The UK Faecal Occult Blood Test Screening Programme, based on Dundee-led
research (Steele), offers bowel cancer screening through mailed
test kits followed up with colonoscopy when faecal blood is detected. It
is estimated to prevent about 2,000 UK deaths annually. Steele's
Screening Research Unit also trialled immunological faecal occult blood
testing, which was subsequently incorporated into the Scottish screening
algorithm. In addition to demonstrating a 27% reduction in bowel cancer
deaths through participation in Faecal Occult Blood screening, the Unit
has researched the incidence of interval cancers and the impact of
repeated invitations, development of new tests, and strategies for
increasing participation. All of these drive the National Screening
Programme, and will further reduce mortality.
IOE researchers have helped the NHS to maximize the number of babies in
the UK who are
screened for a range of serious but treatable conditions when they are
about a week old. This
means that more children with one of the screened-for conditions can start
a course of treatment
quickly. The fruits of the IOE team's work — a suite of training materials
for healthcare staff and
information leaflets for parents — have had another important consequence.
They have enabled
parents in the UK and in other countries to make much more informed
decisions on screening than
they could in the past.
Essex contributed to the independent evaluation of the UK NHS Bowel
Cancer Screening Pilot programme by conducting the psychosocial aspects of
this research. The evaluation recommended full roll-out, and was used to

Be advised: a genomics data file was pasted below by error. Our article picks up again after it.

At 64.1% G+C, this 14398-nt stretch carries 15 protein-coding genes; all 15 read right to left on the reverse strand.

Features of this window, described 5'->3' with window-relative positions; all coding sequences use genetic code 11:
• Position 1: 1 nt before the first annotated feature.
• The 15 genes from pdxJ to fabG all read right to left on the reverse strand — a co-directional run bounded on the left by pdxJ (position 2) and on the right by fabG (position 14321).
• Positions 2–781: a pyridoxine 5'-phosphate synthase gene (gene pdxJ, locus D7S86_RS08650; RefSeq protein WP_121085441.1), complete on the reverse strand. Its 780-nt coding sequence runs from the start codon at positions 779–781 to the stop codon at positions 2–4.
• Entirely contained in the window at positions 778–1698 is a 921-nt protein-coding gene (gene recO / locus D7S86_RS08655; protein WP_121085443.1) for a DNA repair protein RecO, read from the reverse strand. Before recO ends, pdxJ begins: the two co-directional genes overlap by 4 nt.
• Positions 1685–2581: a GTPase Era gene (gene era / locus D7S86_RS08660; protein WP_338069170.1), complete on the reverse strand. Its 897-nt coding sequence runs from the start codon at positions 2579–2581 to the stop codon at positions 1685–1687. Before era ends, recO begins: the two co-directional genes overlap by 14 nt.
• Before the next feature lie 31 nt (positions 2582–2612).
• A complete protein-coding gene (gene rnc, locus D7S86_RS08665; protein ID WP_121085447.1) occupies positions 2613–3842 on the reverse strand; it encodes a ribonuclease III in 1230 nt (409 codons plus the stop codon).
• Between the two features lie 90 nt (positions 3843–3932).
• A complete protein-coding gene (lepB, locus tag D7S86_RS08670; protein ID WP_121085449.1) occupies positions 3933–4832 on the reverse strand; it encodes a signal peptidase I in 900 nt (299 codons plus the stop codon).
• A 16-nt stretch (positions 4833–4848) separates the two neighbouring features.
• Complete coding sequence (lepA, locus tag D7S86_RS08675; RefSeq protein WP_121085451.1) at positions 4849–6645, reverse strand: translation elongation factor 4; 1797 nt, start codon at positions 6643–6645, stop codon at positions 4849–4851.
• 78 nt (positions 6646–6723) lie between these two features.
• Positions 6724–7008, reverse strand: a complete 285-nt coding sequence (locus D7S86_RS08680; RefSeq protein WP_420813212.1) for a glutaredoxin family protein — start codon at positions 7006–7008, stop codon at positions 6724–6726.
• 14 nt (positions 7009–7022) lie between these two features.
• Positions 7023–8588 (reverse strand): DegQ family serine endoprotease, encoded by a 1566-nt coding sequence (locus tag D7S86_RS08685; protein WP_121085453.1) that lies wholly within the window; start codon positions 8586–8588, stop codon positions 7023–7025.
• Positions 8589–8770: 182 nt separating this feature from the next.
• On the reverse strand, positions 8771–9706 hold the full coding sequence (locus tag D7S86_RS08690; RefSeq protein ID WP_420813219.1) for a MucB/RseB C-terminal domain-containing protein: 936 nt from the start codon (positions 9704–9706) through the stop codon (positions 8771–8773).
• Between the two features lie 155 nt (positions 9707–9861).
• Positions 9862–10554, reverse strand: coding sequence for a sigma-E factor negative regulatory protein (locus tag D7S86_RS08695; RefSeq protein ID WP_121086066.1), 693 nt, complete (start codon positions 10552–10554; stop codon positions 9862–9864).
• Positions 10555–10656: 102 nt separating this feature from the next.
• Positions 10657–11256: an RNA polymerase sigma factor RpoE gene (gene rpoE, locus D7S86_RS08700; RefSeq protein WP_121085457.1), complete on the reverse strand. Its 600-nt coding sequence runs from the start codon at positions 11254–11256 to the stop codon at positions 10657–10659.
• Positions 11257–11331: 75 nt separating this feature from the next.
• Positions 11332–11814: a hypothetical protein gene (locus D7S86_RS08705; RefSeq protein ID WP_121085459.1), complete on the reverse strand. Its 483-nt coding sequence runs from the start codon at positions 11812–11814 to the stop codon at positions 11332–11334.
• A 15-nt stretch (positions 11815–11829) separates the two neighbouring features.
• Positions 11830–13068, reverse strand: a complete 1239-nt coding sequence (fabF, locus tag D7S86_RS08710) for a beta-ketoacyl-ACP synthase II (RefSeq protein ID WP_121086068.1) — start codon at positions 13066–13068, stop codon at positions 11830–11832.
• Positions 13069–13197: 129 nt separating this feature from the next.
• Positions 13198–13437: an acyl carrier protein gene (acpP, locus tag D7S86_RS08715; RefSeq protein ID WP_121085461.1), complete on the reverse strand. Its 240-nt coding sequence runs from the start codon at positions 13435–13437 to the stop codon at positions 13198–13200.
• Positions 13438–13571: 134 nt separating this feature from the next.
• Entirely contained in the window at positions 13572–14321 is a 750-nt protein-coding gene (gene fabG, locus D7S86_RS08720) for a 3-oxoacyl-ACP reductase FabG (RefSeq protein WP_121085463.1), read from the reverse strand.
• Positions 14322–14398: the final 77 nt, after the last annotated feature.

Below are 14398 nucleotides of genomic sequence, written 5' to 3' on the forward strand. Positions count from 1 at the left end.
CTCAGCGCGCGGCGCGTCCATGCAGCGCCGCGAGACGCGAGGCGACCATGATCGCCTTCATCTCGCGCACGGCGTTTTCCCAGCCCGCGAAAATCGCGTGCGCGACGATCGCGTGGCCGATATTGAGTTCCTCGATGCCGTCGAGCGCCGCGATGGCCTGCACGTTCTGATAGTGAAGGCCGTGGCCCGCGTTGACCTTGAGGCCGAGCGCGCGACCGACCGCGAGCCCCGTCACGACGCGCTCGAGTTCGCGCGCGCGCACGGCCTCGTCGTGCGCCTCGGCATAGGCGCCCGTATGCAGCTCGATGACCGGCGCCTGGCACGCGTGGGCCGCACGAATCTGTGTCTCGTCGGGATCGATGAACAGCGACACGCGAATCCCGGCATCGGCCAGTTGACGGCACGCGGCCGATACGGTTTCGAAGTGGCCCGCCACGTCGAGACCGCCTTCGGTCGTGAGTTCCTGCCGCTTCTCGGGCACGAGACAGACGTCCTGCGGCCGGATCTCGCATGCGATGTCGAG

inform the programme's subsequent development and implementation.
Nationwide screening for 60-69 year olds, using the Faecal Occult Blood
test, began in 2006 and in 2010 the programme was extended to include
adults up to their 75th birthday. Since July 2006 over 17
million screening episodes have been completed and 15,000 cancers
detected. It is estimated that the programme is on track to cut deaths by
Research by Professor Judith Stephenson and colleagues at the UCL
Institute of Women's Health into the effectiveness of chlamydia screening
has led to guidance to health policy makers in the EU about national
strategies for chlamydia control, and has influenced NICE guidelines on
the subject. In particular, our work has informed debate on the value for
money of the National Chlamydia Screening Programme (NCSP). Stephenson
advised the National Audit Office on this topic, and a resulting report
led to the NCSP focusing on chlamydia testing in sexual health services
and primary care rather than screening in low risk groups. These changes
are expected to make considerable cost savings to the NHS.
Antenatal screening aims to identify genetic carriers of sickle
cell/thalassaemia in order to provide prospective parents with "informed
choice". Throughout the period January 2008-July 2013, the NHS in England
has used a Family Origins Questionnaire in connection with sickle
cell/thalassaemia screening derived from our research programme. The
original policy issue concerned whether or not it is possible/desirable to
target antenatal screening for sickle cell/thalassaemia by means of an
ethnicity question. The policy problem was that socially constructed
"ethnicity" categories correspond imperfectly and to an unknown degree
with actual prevalence of genetic carriers. The screening question based
on our research now guides the offer of initial screening and/or further
laboratory tests for all pregnant mothers in England.
Research at UCL developed a `screen and treat' model for dealing with
mental health problems in